Psychocutaneous Medicine

Vitiligo Disease Triggers: Psychological Stressors Preceding the Onset of Disease

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The present study found that 56.6% of participants experienced 1 or more deaths (17%) and/or stressful life events (51%) within the 2 years prior to vitiligo onset. These results are consistent with prior smaller studies that demonstrated a high frequency of stressful events preceding vitiligo onset. A case-controlled study found stressful events in 12 of 21 (57%) Romanian children with vitiligo, which was higher than controls.19 Another questionnaire-based, case-controlled study compared a heterogeneous group of 32 adolescent and adult Romanian patients with vitiligo and found higher odds of a stressful event in women preceding vitiligo diagnosis compared to controls.10 A retrospective analysis of 65 Croatian patients with vitiligo also reported that 56.9% (37/65) had some associated psychological factors.9 Another retrospective study of 31 adults with vitiligo found increased occurrence of 3 or more uncontrollable events, decreased perceived social support, and increased anxiety in vitiligo patients versus 116 other dermatologic disease controls.12 A questionnaire-based study found increased bereavements, changes in sleeping and eating habits, and personal injuries/illnesses in 73 British adults with vitiligo compared to 73 other age- and sex-matched dermatologic disease controls.11 All of these studies were limited by a small sample size, and the patient populations were localized to a regional dermatology referral center. The present study provided a larger analysis of stressful life events preceding vitiligo onset and included a diverse patient population.

The present study found that stressful life events and deaths of a loved one are not associated with vitiligo extent and distribution. This finding suggests that stressful life events may act as vitiligo triggers in genetically predisposed individuals, but ultimately the disease course and prognosis are driven by other factors, such as increased systemic inflammation or other immunologic abnormalities. Indeed, Silverberg and Silverberg20 and other investigators21,22 reported relative deficiencies of 25-hydroxyvitamin D,23 vitamins B6 and B12, and folic acid,20 as well as elevated serum homocysteine levels in vitiligo patients. Increased serum homocysteine levels were associated with increased BSA of vitiligo lesions.20 Elevated serum homocysteine levels also have been associated with increased inflammation in coronary artery disease,24 psoriasis,25,26 and in vitro.27 These laboratory anomalies likely reflect an underlying predisposition toward vitiligo, which might be triggered by stress responses or secondarily altered immune responses.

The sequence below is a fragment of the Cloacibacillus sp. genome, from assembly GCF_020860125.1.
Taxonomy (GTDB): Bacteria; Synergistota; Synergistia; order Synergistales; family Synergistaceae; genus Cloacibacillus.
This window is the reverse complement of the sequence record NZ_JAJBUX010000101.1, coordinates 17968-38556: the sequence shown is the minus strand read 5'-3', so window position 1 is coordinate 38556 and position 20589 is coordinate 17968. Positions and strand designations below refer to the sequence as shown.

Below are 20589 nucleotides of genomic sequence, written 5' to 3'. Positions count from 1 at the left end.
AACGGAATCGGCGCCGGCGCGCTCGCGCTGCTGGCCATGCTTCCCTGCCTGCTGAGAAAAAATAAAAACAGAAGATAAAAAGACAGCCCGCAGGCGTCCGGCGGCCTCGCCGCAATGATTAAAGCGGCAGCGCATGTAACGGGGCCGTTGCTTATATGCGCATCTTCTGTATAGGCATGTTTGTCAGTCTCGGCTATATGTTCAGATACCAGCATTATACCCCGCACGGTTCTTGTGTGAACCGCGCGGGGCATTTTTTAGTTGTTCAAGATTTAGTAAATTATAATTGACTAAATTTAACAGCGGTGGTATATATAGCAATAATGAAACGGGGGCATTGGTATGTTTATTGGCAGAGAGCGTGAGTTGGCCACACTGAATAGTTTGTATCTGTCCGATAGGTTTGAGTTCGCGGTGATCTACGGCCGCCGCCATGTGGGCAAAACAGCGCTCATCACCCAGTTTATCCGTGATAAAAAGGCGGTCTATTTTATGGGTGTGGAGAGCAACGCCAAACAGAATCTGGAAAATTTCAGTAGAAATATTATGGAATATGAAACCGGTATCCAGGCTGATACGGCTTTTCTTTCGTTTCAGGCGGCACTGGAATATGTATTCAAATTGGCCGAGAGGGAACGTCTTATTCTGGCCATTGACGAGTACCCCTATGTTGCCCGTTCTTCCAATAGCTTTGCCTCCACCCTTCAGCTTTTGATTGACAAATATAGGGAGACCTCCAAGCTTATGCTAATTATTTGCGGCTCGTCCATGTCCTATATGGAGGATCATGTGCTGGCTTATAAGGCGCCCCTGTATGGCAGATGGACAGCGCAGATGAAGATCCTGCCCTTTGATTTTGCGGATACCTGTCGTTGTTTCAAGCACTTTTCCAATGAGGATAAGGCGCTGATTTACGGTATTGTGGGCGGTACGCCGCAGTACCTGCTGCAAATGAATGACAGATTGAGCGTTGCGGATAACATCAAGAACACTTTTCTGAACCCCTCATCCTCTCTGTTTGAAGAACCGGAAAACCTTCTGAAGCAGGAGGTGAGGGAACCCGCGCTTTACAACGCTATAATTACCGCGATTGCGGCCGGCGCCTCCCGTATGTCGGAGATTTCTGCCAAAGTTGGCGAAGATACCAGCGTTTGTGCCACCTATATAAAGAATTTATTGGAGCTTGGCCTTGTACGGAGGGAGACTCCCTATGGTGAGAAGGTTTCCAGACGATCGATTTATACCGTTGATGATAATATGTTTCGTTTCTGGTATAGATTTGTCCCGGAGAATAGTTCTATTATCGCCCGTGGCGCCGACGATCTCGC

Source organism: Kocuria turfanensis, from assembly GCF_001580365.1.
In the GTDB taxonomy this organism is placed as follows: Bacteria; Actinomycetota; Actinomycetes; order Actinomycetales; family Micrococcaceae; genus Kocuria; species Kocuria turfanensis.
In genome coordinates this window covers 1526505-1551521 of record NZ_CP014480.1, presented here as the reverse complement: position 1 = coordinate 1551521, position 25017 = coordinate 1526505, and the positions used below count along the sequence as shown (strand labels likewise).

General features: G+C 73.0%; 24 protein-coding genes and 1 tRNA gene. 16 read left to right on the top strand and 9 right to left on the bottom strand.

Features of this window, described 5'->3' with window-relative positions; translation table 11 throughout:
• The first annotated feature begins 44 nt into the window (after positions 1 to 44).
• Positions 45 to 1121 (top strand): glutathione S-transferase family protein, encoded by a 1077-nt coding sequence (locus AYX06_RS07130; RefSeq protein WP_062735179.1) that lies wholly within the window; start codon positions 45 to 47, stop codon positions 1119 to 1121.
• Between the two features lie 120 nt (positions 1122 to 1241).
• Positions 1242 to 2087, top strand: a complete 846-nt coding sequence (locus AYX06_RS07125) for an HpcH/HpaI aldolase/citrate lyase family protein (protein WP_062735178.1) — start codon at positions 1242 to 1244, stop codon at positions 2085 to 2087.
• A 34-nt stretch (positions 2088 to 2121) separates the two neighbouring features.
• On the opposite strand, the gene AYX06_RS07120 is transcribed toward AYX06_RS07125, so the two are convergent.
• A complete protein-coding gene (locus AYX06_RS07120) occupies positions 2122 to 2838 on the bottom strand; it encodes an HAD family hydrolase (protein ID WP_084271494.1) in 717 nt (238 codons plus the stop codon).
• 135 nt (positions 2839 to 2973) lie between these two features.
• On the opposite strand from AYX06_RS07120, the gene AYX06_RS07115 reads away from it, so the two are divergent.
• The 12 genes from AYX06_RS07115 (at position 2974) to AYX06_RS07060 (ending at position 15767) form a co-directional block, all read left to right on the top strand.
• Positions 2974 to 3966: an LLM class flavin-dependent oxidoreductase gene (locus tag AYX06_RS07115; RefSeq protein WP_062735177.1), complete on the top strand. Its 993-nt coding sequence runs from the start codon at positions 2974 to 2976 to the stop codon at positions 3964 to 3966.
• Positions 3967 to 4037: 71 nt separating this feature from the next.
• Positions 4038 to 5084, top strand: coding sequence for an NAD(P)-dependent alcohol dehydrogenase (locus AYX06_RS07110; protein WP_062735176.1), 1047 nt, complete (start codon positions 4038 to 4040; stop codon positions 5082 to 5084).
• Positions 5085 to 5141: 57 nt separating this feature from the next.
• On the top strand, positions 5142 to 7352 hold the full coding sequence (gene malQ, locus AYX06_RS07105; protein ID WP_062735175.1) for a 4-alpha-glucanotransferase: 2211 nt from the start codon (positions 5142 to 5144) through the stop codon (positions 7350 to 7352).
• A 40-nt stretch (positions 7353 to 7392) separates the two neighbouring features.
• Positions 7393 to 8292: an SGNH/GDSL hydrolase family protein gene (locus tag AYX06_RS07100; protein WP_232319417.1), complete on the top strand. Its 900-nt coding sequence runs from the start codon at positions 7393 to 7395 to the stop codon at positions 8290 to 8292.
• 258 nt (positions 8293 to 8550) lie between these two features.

The present study had several strengths, including being prospective with a large sample size. The patient population included a large sample of men and women with representation of various adult ages and vitiligo extent. However, this study also had potential limitations. Measures of vitiligo extent were self-reported and were not clinically assessed. To address this limitation, we validated the questionnaire before posting it online.15 Invitation to participate in the survey was distributed by vitiligo support groups, which may have resulted in a selection bias toward participants with greater disease severity or with a poorer quality of life associated with vitiligo. Invitation to participate in this study was sent to members of vitiligo support groups, which allowed for recruitment of a large number of vitiligo patients despite a relatively low prevalence of disease in the general population. However, there are several challenges using this approach for nonvitiligo controls. Using participants with another dermatological disease as a control group may yield spurious results. Ideally, a large randomized sample of healthy participants with minimization of bias should be used for controls, which is an ambitious undertaking that was beyond the scope of this pilot study and will be the subject of future studies. Finally, this analysis found associations between stressors that occurred in the 2 years prior to vitiligo onset with symptomatic disease. We chose a broad interval for stressors because early vitiligo lesions may go unnoticed, making recognition of stressors occurring within days or weeks of onset infeasible. Further, we considered that chronic and prolonged stressors are more likely to have harmful consequences than acute stressors. Thus, stressors occurring within a more narrow interval (eg, 2 months) may not have the same association with vitiligo. Future studies are warranted to precisely identify the type and timing of psychological stressors preceding vitiligo onset.


In conclusion, there is a high prevalence of stressful life events preceding vitiligo, which may play an important role as disease triggers as well as predict the presence of intermittent abdominal cramping and itching or burning of skin. These associations indicate that screening of vitiligo patients for psychological stressors, abdominal cramping, and itching and/or burning of skin should be included in the routine assessment of vitiligo patients.


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